Santa Rosa County Commission Chairman Rob Williamson this morning made a successful motion to direct county staff to include a 10-percent pay raise for Santa Rosa County deputies in the fiscal year 2018 budget.
The move followed a request by Williamson for newly installed Santa Rosa County Sheriff Bob Johnson to tell commissioners what his agency needs to attract and keep qualified law enforcement officers.
Johnson this morning told commissioners a 10-percent pay raise would put his office in a position to better compete with neighboring agencies.
“We’ve talked about the ‘disparity’ in starting pay between other departments. Our starting pay is 10 percent less than Gulf Breeze Police Department and Escambia County Sheriff’s Office. We’re almost $8,000 less than Okaloosa County Sheriff’s Office. So it’s no surprise that officers get trained here and go to other agencies,” said Commissioner Lane Lynchard. “I think it’s vitally important that we look into this and adjust the starting pay of our deputies. It’s must easier to keep crime low than to try to reduce crime after it gets out of control.”
Per Johnson, the increase would not apply to employees who are not sworn officers but the $1,681,141.20 figure he cited does include an “across the board” pay hike for all deputies.
“I want you to know you have my support,” said Commissioner Bob Cole, who suggested a municipal services benefit unit tax to fund the increase, pointing out that amount of money “it isn’t something that we can just tweak the budget.”
However, Williamson suggested the county could instead leverage new revenue generated from the local option sales tax voters approved in November 2016.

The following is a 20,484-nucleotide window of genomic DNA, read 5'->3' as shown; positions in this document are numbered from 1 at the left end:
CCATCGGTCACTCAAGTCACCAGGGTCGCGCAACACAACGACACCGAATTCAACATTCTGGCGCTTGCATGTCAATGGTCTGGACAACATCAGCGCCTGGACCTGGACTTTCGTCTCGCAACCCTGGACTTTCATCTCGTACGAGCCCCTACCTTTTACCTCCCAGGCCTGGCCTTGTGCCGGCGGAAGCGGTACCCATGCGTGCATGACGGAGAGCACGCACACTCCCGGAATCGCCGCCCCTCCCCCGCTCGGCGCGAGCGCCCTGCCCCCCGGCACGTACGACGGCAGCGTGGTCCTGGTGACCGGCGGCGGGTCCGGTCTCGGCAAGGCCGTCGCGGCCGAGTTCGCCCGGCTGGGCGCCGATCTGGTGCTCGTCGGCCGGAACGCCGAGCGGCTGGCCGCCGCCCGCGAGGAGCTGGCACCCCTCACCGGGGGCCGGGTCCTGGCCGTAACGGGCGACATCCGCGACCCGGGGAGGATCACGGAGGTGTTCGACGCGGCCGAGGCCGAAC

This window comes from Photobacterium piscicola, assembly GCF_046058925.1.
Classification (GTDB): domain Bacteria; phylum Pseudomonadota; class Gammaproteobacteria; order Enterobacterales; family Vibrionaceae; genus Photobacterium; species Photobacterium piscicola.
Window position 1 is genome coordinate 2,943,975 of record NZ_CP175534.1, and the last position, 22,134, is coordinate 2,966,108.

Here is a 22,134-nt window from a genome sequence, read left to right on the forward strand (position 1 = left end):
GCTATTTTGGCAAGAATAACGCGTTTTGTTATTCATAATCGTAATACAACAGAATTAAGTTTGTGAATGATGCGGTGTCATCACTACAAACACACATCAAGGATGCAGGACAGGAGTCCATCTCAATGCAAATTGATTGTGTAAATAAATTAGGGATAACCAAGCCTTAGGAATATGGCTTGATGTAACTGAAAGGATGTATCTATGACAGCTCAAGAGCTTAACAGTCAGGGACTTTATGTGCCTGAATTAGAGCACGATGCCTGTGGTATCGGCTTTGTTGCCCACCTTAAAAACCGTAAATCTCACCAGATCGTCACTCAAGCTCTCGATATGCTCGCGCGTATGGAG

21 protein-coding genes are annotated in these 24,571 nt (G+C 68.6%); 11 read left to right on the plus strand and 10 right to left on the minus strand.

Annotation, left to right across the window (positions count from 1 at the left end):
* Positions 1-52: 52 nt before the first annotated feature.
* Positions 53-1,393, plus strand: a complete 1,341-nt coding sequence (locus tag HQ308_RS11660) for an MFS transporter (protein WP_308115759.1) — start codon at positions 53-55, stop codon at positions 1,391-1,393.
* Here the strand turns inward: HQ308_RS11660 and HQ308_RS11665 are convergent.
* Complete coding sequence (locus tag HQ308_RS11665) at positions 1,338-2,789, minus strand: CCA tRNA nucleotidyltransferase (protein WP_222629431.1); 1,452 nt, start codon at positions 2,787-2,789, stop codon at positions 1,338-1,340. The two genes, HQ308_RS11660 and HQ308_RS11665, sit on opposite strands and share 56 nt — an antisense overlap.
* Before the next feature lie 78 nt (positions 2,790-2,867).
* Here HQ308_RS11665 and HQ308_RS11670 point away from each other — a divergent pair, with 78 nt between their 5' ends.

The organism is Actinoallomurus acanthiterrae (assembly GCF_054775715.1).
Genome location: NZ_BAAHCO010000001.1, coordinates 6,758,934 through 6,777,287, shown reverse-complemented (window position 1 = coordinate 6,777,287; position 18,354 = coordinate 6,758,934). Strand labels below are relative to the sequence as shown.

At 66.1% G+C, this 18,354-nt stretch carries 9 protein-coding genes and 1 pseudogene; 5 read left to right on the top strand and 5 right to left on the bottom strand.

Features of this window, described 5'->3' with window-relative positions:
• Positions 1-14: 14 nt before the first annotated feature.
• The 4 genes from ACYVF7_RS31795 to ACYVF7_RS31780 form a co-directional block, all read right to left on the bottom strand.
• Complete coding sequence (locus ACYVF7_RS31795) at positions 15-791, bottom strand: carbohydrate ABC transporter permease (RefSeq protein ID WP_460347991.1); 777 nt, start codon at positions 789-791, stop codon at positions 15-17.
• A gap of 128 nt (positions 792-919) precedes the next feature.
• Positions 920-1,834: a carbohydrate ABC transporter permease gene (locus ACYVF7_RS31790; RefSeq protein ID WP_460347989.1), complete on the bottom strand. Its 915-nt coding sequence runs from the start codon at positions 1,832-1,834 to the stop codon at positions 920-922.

“I feel that we can shift that toward improving the starting salaries and salaries in general,” Williamson said, noting the county usually provides the agency with $1.2 million in capital expenditure funding from general reserves. He said those funds along with a $200,000 cut in the agency’s operating budget could render the pay increase “budget neutral.”
Johnson said the agency typically returns more than that amount back to the county each year so he feels “comfortable” that is a possibility.
New County Commissioner Sam Parker, a former law enforcement officer who sustained gunfire in the line of duty, also voice his support. “I definitely see that we use a ‘considerable’ portion of the (local option sales tax)…that is what we sold to the public when we asked for the LOST,” said Commissioner Sam Parker.
Additionally, Mark Miller, President of the Navarre Area Board of Realtors, asked commissioners to move forward with the pay raise. “As the county continues to grow at a rapid pace, it is vital that we not only expand the number of our law enforcement professionals, but that we incentivize those we have, to stay,” Miller said.
The board has a Feb. 7 policy workshop scheduled where implementation of the move is expected to be further discussed.